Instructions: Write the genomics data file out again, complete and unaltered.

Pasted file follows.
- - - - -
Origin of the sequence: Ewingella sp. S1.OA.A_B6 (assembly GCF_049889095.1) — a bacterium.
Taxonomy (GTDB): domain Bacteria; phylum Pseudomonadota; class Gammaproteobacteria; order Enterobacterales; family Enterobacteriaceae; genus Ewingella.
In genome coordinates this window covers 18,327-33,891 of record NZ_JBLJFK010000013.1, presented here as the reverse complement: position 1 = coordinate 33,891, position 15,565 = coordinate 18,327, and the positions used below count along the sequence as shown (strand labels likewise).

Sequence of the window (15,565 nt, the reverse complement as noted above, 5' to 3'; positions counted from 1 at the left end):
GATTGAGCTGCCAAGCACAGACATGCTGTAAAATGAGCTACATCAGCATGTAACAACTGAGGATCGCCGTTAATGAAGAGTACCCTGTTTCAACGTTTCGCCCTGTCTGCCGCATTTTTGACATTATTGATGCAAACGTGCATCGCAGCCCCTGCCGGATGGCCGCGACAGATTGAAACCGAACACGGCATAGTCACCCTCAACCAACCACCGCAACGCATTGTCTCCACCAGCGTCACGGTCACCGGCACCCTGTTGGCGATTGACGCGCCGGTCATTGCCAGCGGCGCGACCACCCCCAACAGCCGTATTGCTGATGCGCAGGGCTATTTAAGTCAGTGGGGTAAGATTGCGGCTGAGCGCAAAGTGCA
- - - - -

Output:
Origin of the sequence: Ewingella sp. S1.OA.A_B6 (assembly GCF_049889095.1) — a bacterium.
Taxonomy (GTDB): domain Bacteria; phylum Pseudomonadota; class Gammaproteobacteria; order Enterobacterales; family Enterobacteriaceae; genus Ewingella.
In genome coordinates this window covers 18,327-33,891 of record NZ_JBLJFK010000013.1, presented here as the reverse complement: position 1 = coordinate 33,891, position 15,565 = coordinate 18,327, and the positions used below count along the sequence as shown (strand labels likewise).

Sequence of the window (15,565 nt, the reverse complement as noted above, 5' to 3'; positions counted from 1 at the left end):
GATTGAGCTGCCAAGCACAGACATGCTGTAAAATGAGCTACATCAGCATGTAACAACTGAGGATCGCCGTTAATGAAGAGTACCCTGTTTCAACGTTTCGCCCTGTCTGCCGCATTTTTGACATTATTGATGCAAACGTGCATCGCAGCCCCTGCCGGATGGCCGCGACAGATTGAAACCGAACACGGCATAGTCACCCTCAACCAACCACCGCAACGCATTGTCTCCACCAGCGTCACGGTCACCGGCACCCTGTTGGCGATTGACGCGCCGGTCATTGCCAGCGGCGCGACCACCCCCAACAGCCGTATTGCTGATGCGCAGGGCTATTTAAGTCAGTGGGGTAAGATTGCGGCTGAGCGCAAAGTGCA